Last month, Google launched their Blocks VR creation tool, enabling anyone to 3D model low polygon objects with no prior modeling experience required. Although it seemed like a simple app on the surface, after diving in, it became immediately apparent the massive potential Blocks can have as a professional VR creation tool.
Aside from being able to use the objects or characters that you create for other applications, like bringing them into Unity and using them for VR games, we’ve been wondering if we’ll one day also get the chance use Blocks for 3D animation.
Now Google’s Daydream Labs is giving us a glimpse into just that. During a one-week hackathon, the Daydream Labs team took it upon themselves to prototype a way to make Blocks scenes feel dynamic and alive. And what better way to do that then by animating 3D models.
Daydream Labs is a way for the Google VR team to explore different applications and interactions for virtual reality, pairing engineers with designers to rapidly prototype concepts. They’ve been sharing their learnings with the VR community for awhile, so it shouldn’t come as a surprise to see the team share their process behind animating 3D models as well.
Shared on Google VR’s blog, Senior UX Engineer Logan Olson laid out the three-step process used to get Blocks characters dancing and jamming in VR. You can read the full process here.
Step One: Preparing the Model
Before animating a character in Blocks, the Daydream Labs team explored two methods: inverse kinematics and shape matching. Inverse kinematics is a technique used for animating characters in video games, and in this case, allowed the team to just move a hand or a foot while the rest of the character’s body position adapted.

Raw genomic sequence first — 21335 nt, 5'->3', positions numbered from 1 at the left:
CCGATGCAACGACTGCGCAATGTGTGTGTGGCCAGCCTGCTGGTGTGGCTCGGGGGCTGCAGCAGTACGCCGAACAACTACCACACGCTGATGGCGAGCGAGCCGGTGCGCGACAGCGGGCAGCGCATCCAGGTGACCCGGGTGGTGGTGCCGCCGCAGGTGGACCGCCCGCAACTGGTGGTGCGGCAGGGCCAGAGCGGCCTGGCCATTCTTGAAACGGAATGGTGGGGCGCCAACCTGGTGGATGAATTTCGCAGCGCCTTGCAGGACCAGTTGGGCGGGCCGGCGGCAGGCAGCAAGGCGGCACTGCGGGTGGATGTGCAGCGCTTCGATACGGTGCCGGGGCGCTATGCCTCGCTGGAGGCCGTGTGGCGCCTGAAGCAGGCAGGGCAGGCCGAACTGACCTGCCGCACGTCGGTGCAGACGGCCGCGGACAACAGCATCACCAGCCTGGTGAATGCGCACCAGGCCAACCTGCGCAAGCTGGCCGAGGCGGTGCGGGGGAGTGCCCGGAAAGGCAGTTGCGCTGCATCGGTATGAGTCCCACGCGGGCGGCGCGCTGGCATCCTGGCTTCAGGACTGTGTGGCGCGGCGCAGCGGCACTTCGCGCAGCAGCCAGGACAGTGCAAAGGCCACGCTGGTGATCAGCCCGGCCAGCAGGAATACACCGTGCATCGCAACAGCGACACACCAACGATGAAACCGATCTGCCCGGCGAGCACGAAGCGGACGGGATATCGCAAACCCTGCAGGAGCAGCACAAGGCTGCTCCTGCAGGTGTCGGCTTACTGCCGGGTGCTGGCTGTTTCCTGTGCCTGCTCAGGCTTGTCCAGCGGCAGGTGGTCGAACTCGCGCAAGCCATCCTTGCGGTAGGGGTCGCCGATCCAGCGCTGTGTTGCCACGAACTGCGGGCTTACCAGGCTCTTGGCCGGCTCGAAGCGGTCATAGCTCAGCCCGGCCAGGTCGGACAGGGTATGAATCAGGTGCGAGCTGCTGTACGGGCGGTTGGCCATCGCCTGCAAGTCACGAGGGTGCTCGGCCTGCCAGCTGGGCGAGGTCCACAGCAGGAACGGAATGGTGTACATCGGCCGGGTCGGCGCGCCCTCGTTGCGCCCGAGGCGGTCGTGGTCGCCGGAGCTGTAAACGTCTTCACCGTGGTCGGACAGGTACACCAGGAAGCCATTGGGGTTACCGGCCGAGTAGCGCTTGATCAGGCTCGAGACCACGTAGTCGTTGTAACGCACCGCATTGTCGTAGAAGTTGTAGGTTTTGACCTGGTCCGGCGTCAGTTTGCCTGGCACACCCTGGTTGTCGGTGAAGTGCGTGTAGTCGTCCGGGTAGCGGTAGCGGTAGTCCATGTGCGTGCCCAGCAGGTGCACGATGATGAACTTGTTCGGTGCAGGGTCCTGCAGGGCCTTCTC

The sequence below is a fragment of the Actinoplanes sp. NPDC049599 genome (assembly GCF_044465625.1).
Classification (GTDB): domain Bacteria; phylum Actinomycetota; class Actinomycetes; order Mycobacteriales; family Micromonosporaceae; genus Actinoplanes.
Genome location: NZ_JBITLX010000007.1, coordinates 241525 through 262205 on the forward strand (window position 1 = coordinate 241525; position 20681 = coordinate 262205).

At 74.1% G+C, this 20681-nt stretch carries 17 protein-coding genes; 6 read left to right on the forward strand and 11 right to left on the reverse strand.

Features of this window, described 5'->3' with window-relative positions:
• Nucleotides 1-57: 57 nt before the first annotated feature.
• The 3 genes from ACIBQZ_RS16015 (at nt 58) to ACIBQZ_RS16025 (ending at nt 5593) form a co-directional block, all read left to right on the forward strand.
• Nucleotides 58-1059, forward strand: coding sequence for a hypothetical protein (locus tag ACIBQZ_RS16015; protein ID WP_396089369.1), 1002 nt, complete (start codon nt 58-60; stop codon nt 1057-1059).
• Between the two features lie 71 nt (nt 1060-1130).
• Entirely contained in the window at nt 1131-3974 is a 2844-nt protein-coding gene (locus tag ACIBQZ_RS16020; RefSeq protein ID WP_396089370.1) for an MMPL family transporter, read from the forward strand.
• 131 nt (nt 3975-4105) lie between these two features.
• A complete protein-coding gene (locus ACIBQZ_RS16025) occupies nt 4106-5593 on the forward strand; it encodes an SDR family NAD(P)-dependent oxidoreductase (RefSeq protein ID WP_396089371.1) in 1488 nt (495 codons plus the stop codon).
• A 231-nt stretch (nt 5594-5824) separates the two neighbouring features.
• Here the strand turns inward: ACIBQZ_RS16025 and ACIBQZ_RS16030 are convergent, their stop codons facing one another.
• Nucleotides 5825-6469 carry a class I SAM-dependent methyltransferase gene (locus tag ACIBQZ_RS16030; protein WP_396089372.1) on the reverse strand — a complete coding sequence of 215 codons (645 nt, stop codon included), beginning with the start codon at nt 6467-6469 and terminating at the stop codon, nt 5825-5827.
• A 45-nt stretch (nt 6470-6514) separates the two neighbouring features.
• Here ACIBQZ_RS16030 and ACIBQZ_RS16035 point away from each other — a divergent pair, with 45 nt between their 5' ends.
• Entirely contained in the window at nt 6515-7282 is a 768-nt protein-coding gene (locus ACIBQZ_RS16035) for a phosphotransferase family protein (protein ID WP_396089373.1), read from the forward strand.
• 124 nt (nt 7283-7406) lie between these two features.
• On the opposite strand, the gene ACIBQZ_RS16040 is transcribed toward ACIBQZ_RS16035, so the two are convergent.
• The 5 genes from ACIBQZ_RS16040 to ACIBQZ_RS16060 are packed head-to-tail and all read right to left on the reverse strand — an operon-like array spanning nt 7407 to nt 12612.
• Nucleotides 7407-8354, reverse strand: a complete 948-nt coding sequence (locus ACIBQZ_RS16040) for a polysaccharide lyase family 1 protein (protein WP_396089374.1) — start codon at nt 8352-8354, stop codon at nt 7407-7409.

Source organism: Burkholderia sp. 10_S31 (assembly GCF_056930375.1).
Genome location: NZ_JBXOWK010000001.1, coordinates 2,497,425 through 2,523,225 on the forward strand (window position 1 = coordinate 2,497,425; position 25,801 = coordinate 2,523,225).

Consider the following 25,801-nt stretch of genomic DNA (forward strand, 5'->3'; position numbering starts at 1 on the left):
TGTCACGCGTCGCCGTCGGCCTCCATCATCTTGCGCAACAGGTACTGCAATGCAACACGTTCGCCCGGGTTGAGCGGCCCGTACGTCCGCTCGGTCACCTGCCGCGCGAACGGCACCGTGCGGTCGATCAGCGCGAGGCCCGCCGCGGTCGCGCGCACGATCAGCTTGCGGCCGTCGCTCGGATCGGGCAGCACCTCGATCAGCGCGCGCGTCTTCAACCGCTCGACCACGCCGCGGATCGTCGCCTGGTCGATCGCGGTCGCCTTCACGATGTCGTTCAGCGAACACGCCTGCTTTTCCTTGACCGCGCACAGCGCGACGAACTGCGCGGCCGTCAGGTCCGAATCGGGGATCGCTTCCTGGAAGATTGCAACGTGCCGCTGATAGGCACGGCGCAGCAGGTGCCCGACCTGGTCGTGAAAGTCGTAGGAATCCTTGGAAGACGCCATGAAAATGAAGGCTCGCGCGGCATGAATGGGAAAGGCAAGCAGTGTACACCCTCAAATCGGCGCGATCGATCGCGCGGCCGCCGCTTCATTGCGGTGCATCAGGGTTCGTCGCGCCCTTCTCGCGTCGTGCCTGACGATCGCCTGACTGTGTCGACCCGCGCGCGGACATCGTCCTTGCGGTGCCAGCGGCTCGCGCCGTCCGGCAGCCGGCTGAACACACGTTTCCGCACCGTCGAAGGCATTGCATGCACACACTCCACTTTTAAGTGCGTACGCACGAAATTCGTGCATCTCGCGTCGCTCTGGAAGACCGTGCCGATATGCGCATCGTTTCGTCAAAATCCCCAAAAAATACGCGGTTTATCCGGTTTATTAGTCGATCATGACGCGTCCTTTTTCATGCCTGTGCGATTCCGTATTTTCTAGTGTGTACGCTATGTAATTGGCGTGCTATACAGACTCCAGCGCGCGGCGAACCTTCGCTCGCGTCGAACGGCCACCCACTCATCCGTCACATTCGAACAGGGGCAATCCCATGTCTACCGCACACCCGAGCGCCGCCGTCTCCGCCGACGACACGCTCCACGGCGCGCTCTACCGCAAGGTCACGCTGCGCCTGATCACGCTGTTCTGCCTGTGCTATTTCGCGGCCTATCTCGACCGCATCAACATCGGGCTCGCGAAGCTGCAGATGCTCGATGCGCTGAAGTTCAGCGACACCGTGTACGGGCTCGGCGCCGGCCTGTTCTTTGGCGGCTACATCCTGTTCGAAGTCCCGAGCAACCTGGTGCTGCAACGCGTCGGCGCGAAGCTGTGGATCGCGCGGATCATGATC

Shape matching is a newer technique for characters with less well-defined physiques. In the case of this demo, a blobby chair or a boombox with legs, allowing for some jiggly movement that adds character and playfulness.
Step Two: Controlling the Model
Now that the model is prepped, the team shows us how VR can then help move it.
Direct control of the character is made possible by tracking of the headset and controllers, as shown in this virtual mirror of your character.
Vive trackers on your feet can add even more control, letting your legs loose.
Then there’s the ability to grab specific points and manipulate them. Watch that chair’s gums go!
The team even tested multiple players, both animating collaboratively together in a shared environment. All of which is taking us back to our childhood, playing with toys, and maybe for some of you, posing dolls.
Step Three: Recording Motion
Then comes the last part in the process, recording and playing back movements.
Pose-to-pose animation was used, similar to current 3D animation techniques, and works for complex movements like jumping into a chair.
And for simpler animations, live looping lets you record an object’s movements in real-time and then play them back as a repeating loop. It’s as simple as pressing record, animating, and pressing stop, to watch your animation come to life in a loop.
As more and more VR creators integrate Blocks and Tilt Brush into their workflow, and as Google continues to evolve their products with new updates, it’s only a matter time before the next big blockbuster animation film is created in VR—and maybe even by a college student in their dorm room.